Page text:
Interview: Elena Tonra and Igor Haefeli of spectral alt.folk group Daughter

Interview: Elena Tonra and Igor Haefeli of spectral alt.folk group Daughter

The two discuss death, debuts and messages from beyond the grave

‘To be honest, I had a bit of writer's block. The second EP, The Wild Youth, had been received well, but I'd got the idea into my head that I couldn't write anymore; that I had lost my way’.

Baring one's soul is no stranger to Elena Tonra, the soft-featured nucleus of London-based trio Daughter. If You Leave – the group's debut album – had the vocalist divulge the contents of both her heart and head through a blend of soft bleats and stark strains.

‘I was freaking out because I hadn't been able to write anything,’ Tonra confesses. ‘I thought getting out of London would be a good idea. Have no distractions at all’.

Accompanied by Daughter's guitarist Igor Haefeli – her partner and the band's musical backbone – Tonra retreated to an old, converted chapel in Dorset with a smattering of instruments to ‘be in the middle of nowhere, with no internet, no TV and no one else around.

‘It was a beautiful setting. It was a bit eerie. It was January – super-cold and misty – but it seemed like a perfect setting. There was nothing else but to focus on what you were doing. You couldn't escape it then; you just had to write’.

And write they did. Their sanctum sanctorum witnessed the creation of half of the songs which now rest on their stunning debut, with the spectral locale pervading the full nocturnal landscape of If You Leave.

Lines like ‘buried deep within there's a human / and despite everything I'm still human’ fittingly made the record a sanctuary for those of a hyper-sensitive nature (quite fittingly, considering the duo’s own refuge). However, Tonra's malaise on If You Leave doesn't merely rest its worried head alongside the dissolution of a relationship; it also climbs into bed with perhaps the most chilling associate of loss: death.

On 'Tomorrow', she exhibits an acute, deep-set fear of losing someone close, yet not at the hands of a break-up but the Grim Reaper’s, lamenting, ‘when the sun comes up / We'll be nothing but dust… don't bring tomorrow / because I already know I'll lose you’.

‘There are a few songs about death. I was thinking about that … um…’ she utters in a thick London brogue, before curling into herself with a nervous laugh. ‘That sort of thing.

‘A close relative said a stranger came up to her and started saying she had messages for her, from someone who had passed. I don't know how to explain that. I don't know how somebody who is a complete stranger knows about someone else's life like that.

‘That confused the hell out of me,’ Tonra laughs. ‘There's something slightly unnerving about it, but also it brings you to some kind of peace too. It’s interesting and terrifying at the same time. That dread of loneliness of when you die; do you see anyone again or is it nothingness?’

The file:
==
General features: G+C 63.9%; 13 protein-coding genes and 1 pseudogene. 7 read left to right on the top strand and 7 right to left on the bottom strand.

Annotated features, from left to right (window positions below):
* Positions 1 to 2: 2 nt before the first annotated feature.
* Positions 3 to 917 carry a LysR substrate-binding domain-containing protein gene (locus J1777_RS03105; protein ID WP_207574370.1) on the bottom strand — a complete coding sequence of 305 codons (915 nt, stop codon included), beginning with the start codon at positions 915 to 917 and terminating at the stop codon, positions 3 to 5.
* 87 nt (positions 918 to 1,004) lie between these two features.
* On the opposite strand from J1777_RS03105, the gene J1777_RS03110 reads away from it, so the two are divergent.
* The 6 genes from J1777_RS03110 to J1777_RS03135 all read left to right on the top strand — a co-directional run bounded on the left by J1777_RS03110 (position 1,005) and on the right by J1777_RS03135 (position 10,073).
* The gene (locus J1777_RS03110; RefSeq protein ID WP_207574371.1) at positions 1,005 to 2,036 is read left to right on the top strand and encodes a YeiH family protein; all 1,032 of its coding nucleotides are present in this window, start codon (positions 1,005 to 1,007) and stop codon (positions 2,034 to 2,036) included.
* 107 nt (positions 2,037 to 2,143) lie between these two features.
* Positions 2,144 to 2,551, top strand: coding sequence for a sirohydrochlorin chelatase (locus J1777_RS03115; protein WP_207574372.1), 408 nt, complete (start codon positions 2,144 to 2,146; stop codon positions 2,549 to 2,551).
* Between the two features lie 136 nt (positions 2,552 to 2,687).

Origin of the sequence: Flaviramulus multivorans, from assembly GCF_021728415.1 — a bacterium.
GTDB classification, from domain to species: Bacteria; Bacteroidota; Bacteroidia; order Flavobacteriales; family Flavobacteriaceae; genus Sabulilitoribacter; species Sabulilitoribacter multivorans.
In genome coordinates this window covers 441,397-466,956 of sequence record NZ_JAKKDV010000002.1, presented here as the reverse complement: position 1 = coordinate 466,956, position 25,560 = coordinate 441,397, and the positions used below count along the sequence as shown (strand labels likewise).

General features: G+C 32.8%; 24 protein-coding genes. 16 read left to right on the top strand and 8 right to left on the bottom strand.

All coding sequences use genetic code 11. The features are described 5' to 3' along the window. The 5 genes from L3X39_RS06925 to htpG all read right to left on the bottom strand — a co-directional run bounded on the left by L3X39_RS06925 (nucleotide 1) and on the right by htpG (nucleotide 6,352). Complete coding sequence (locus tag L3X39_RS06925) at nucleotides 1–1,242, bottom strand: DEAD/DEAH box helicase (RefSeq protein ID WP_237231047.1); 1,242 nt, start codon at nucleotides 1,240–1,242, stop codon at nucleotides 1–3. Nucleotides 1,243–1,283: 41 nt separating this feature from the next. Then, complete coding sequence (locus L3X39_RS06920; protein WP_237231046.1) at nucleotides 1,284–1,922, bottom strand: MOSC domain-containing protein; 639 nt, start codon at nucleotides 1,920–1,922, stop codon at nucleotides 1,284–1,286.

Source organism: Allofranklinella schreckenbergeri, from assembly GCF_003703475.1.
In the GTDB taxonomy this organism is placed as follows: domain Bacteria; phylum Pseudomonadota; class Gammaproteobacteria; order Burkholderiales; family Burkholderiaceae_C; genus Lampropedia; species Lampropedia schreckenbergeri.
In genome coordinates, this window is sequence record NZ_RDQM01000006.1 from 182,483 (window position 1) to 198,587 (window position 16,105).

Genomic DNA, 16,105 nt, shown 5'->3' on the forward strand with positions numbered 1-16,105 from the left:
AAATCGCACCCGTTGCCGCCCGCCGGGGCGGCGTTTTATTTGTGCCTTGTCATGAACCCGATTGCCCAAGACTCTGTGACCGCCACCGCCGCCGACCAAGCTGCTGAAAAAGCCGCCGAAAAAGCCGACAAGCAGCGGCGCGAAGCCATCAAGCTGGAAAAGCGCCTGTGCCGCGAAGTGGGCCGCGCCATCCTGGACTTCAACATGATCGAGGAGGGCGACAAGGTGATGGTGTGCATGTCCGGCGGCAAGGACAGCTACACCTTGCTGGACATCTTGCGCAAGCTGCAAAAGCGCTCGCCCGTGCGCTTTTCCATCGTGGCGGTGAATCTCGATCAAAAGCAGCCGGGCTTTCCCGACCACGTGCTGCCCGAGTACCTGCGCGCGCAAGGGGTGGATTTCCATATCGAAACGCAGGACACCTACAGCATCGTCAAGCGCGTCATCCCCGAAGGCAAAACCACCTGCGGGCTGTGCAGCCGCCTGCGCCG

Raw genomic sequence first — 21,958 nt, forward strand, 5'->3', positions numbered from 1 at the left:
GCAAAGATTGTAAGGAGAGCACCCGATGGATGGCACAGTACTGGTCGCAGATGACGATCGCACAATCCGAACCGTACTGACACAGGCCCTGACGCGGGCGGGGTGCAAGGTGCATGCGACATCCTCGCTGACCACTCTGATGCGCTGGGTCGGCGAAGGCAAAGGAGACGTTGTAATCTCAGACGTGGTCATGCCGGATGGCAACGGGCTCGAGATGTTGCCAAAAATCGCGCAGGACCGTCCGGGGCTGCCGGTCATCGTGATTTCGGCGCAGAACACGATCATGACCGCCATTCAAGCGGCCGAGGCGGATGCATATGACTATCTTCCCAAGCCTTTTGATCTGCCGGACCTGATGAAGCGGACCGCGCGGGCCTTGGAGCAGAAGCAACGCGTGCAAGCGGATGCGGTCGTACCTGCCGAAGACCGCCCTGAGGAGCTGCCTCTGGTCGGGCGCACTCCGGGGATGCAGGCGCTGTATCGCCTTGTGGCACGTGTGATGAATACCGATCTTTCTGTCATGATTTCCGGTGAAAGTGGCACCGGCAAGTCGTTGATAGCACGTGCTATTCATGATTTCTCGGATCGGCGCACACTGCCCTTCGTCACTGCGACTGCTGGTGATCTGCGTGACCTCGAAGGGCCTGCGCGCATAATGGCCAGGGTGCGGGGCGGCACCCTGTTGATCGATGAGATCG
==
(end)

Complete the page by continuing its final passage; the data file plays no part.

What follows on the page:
Tonra’s lyrics have received both praise and criticism for their poetical leanings, such as 'Winter's description of two lovers drifting apart like ‘two sheets of ice’.

Words the BBC heavily lauded, the Guardian called 'overwrought', but Tonra assures her lines aren’t deliberately embellished. ‘I do read poetry, but I think it's just how my brain works. I obviously just see things in that sense’.

She breaks off, to laugh, ’My friends actually take the piss out of it. They say, “Oh you gonna put some body parts in this, and some nature too?!” It's just how it pours out of my head!’

Carving out their own sculpture of funereal alt-folk has also allowed Daughter to impress their elegiac signature on even the most upbeat of numbers; Daft Punk's disco smash 'Get Lucky' was transformed into a poignant paean, with Tonra's vocals haunting bass-lines like the sweeping echoes of a phantom, while Hot Chip's 'Ready For The Floor' was overhauled into a sombre threnody to the wee small hours.

In the ten months since we tipped Daughter for big things, they’ve witnessed the debut LP break pierce the UK charts, embarked on a slew of festival dates including a double-slot at Glastonbury, supported arch-miserablists The National on tour in America and had record label 4AD bleed singles 'Smother', 'Human' and 'Youth' into the public domain.

Add that to a slot on Letterman (which you can watch below), lucrative exposure on Grey's Anatomy and a mammoth worldwide tour not scheduled to break off until December, and it's been an incredible (if manic) journey for the troupe.

‘The past four years have been intense’, Haefeli stresses. ‘Even before Daughter [Tonra and Haefeli met while studying song-writing and later added drummer Remi Aguilella]. We're hectic, but I now want to work on some music. Set something up so we can be creative. I'd really like to have somewhere remote to go to again’.

If You Leave is the clearest harbinger yet of their lasting success, but Tonra appears unworried by its commendations; in fact, she seems irreversibly boosted by its acclaim, perhaps this time with the knowledge that surroundings steeped in isolation are the catalyst for her creativity.

‘I have been writing new material’, she whispers. ‘A little bit. It's hard though. Some bands can jam on tour, but for me, I need to separate myself for a little bit somewhere.

‘When I shut myself away, it somehow just comes out’.

Tonra's wide beam suggests the writer's block she encountered before appears to have finally been laid to rest, and through a bright set of teeth, she grins, 'I've now got this itch to create'.

Daughter play Glasgow's Old Fruitmarket on Sun 20 Oct.

Daughter - 'Youth' 10/11/2012 David Letterman

Daughter - 'Smother'


Broody electronica from this London duo, described as 'Enya meets Eno'.

Elsewhere on the web